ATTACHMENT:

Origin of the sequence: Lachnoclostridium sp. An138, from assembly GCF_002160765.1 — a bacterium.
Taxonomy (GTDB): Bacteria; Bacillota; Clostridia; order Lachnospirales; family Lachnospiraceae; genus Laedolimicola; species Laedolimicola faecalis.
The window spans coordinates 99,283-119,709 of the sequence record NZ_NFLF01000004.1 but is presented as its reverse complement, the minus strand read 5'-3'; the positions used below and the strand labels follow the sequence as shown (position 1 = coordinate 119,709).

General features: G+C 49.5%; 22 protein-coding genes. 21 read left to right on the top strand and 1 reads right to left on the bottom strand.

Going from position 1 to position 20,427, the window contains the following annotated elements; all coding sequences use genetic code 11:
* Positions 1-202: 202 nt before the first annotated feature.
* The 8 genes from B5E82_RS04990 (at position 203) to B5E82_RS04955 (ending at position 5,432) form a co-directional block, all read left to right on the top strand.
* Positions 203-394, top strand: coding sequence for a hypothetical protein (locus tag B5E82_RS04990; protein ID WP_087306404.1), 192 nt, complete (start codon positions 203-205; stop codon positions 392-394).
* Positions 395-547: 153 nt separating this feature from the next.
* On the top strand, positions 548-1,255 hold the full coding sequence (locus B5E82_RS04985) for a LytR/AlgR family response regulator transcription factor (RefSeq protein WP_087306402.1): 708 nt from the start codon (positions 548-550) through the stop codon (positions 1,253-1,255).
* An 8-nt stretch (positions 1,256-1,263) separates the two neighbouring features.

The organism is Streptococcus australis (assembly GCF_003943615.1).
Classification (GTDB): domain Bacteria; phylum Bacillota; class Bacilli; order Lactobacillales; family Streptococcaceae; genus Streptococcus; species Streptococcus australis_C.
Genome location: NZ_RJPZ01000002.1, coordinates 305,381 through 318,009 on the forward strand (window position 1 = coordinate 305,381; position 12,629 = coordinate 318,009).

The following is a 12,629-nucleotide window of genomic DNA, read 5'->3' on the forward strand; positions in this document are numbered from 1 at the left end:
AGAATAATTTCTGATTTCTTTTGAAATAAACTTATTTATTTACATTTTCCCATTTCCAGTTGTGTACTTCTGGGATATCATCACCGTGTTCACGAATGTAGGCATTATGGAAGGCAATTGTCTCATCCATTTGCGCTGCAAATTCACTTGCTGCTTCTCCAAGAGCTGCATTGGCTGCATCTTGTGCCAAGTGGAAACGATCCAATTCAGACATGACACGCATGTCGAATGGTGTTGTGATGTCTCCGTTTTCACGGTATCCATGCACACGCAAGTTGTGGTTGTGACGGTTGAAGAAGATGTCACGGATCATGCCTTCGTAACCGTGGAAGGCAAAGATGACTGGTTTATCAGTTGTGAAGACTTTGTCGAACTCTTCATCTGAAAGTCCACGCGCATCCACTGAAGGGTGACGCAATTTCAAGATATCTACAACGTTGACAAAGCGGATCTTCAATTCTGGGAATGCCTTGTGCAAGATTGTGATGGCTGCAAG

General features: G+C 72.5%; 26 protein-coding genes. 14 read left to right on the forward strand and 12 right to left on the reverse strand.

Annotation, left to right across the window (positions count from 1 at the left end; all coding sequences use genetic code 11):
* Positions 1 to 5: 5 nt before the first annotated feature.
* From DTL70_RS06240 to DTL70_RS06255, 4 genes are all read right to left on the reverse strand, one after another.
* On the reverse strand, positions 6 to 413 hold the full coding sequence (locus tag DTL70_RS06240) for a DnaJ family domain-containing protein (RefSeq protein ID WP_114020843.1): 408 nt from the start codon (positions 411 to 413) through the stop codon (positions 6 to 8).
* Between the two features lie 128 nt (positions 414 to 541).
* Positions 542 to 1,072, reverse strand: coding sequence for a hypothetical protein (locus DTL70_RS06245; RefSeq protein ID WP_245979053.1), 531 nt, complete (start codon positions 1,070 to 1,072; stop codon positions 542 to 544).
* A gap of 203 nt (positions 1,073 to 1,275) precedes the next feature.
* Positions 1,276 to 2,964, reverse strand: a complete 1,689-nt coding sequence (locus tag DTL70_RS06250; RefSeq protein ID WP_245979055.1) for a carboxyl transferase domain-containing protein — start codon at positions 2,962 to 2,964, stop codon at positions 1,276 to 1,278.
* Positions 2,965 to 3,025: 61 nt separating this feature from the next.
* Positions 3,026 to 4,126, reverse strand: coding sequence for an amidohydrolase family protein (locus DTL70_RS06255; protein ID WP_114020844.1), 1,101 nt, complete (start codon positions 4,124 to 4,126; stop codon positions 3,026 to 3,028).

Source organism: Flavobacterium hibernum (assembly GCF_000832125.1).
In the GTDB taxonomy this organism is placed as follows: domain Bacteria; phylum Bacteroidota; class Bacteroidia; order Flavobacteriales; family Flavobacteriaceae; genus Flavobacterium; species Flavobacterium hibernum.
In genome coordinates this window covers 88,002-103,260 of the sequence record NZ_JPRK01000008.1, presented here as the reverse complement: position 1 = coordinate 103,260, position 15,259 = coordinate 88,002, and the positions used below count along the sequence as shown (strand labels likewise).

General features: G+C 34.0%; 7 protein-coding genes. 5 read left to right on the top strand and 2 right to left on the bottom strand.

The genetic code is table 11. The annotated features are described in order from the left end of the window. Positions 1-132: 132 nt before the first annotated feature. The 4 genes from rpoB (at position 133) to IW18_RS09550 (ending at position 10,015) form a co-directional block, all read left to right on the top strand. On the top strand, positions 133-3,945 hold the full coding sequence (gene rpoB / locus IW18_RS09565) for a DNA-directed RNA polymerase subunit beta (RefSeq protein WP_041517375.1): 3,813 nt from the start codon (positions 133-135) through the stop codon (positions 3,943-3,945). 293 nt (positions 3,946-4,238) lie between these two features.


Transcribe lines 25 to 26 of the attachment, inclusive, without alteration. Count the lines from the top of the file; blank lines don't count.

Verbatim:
* Positions 1,276 to 2,964, reverse strand: a complete 1,689-nt coding sequence (locus tag DTL70_RS06250; RefSeq protein ID WP_245979055.1) for a carboxyl transferase domain-containing protein — start codon at positions 2,962 to 2,964, stop codon at positions 1,276 to 1,278.
* Positions 2,965 to 3,025: 61 nt separating this feature from the next.